View all matching documents...

Browsing named entities in Rebellion Record: a Diary of American Events: Documents and Narratives, Volume 8. (ed. Frank Moore). You can also browse the collection for Tennessee (Tennessee, United States) or search for Tennessee (Tennessee, United States) in all documents.

Your search returned 128 results in 31 document sections:

1 2 3 4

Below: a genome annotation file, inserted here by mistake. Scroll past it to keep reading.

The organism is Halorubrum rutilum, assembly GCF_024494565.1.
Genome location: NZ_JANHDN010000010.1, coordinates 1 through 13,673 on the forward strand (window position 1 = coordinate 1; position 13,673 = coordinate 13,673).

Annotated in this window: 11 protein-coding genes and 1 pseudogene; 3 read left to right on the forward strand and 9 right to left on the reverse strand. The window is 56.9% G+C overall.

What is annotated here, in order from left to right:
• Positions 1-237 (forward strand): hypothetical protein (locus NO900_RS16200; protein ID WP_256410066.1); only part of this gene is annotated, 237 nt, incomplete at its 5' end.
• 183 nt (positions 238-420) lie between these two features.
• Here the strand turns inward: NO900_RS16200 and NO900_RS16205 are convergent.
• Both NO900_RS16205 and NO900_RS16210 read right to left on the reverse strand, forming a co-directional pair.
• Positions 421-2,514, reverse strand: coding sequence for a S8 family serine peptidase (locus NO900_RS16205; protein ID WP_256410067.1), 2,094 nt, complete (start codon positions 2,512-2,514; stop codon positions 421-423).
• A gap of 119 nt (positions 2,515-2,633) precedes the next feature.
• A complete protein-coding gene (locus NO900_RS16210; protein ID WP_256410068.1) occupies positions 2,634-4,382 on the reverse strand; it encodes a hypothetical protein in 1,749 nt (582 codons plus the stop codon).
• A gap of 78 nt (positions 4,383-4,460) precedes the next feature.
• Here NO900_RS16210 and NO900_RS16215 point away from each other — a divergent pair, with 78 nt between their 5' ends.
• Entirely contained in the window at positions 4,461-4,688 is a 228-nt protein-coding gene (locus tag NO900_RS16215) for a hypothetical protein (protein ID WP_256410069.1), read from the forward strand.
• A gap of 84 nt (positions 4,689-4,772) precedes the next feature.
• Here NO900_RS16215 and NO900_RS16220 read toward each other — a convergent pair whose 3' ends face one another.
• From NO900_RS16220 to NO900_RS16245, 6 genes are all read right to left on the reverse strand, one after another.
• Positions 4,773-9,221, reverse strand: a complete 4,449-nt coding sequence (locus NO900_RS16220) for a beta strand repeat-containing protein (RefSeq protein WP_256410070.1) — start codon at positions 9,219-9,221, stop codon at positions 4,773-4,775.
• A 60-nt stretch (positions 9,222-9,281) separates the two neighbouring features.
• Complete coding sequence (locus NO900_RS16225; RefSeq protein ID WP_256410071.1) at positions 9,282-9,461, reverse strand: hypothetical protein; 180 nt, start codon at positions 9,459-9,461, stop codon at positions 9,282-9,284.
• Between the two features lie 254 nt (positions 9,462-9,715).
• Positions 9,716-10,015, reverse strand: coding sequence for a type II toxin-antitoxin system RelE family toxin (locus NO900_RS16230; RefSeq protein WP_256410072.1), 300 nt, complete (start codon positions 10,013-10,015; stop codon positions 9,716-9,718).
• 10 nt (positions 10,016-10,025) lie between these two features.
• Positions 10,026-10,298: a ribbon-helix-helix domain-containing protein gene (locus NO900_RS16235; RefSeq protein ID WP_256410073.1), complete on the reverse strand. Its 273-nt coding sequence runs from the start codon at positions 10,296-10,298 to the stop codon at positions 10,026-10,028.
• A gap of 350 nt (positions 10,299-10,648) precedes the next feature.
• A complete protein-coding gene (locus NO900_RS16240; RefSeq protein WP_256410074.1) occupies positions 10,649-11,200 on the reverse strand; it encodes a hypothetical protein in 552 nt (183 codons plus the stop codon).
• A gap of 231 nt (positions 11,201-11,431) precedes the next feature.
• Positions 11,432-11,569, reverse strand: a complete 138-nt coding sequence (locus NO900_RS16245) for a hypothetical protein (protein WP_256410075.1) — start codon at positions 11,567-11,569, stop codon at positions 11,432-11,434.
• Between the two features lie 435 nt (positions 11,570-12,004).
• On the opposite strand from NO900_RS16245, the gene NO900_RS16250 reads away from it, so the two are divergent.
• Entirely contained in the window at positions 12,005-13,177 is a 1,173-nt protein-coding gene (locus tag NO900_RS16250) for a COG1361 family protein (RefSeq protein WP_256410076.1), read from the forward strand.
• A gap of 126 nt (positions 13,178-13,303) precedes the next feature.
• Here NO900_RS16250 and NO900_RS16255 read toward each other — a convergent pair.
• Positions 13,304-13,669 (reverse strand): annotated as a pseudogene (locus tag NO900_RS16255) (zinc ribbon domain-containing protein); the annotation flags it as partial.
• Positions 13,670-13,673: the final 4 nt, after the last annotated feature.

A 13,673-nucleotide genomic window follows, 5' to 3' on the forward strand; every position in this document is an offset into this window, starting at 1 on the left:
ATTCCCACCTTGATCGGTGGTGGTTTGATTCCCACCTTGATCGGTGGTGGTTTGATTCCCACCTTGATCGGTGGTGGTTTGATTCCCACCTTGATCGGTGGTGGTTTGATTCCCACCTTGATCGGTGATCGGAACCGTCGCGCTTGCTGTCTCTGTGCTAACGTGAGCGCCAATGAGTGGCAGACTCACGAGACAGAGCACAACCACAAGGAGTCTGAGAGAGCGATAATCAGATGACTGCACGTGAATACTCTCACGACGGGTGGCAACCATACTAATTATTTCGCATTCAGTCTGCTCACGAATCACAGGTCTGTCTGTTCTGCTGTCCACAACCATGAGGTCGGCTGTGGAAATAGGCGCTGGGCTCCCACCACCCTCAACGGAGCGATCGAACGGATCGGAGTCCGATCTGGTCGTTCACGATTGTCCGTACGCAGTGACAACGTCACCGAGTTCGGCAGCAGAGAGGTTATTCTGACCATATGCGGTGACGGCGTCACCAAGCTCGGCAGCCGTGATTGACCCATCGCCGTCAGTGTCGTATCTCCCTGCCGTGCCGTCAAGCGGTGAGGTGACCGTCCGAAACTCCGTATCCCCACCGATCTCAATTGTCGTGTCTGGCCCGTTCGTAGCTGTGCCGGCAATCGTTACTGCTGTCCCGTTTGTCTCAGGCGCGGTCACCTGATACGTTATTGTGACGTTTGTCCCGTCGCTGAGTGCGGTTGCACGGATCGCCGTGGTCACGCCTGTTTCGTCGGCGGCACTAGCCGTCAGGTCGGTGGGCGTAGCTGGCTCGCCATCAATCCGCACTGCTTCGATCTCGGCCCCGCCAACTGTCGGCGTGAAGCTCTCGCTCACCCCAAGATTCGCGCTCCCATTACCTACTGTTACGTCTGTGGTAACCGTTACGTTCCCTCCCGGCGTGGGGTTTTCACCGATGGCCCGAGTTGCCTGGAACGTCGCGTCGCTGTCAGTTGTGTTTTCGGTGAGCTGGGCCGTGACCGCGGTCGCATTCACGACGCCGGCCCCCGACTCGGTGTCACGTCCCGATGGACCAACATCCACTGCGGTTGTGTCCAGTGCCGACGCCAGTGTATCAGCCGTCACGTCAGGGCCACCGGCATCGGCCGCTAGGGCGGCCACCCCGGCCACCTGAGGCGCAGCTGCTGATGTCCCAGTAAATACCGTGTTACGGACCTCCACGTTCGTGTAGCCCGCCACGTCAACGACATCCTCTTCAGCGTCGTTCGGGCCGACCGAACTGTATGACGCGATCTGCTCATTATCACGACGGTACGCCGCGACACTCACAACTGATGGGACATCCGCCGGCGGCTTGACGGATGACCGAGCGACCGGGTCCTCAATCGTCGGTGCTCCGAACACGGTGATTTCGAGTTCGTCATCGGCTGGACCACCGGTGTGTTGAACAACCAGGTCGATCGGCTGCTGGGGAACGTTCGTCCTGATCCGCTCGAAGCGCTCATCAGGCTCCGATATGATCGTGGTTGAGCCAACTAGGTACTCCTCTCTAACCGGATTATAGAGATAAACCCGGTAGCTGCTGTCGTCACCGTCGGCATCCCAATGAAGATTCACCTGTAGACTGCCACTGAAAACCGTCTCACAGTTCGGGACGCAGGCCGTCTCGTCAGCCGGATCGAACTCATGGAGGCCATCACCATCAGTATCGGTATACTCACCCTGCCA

enth, 1864. Question. What was the extent of your district when you assumed command, and what your available force? Answer. The river, from Paducah to Island Number10, inclusive, about one hundred and sixty miles, and adjacent portions of Tennessee and Kentucky. My available force for duty, as appears from tri-monthly report of March twentieth, as follows: Paducah, officers and men,408 Cairo, and men,231 Columbus, and men,998 Hickman, and men,51 Island No.10, and men,162 Union Cithis abuse so flagrant and dangerous that I made a stringent order stopping all trade. I furnish a copy herewith, making it part of my answer, (Exhibit A.) Question. What, in your opinion, is the effect of free trade in Western Kentucky and Tennessee? Answer. Pernicious beyond measure; corrupting those in the public service, and furnishing needed supplies to enemies. I am in possession of intercepted correspondence, showing that while the trader who has taken the oath and does business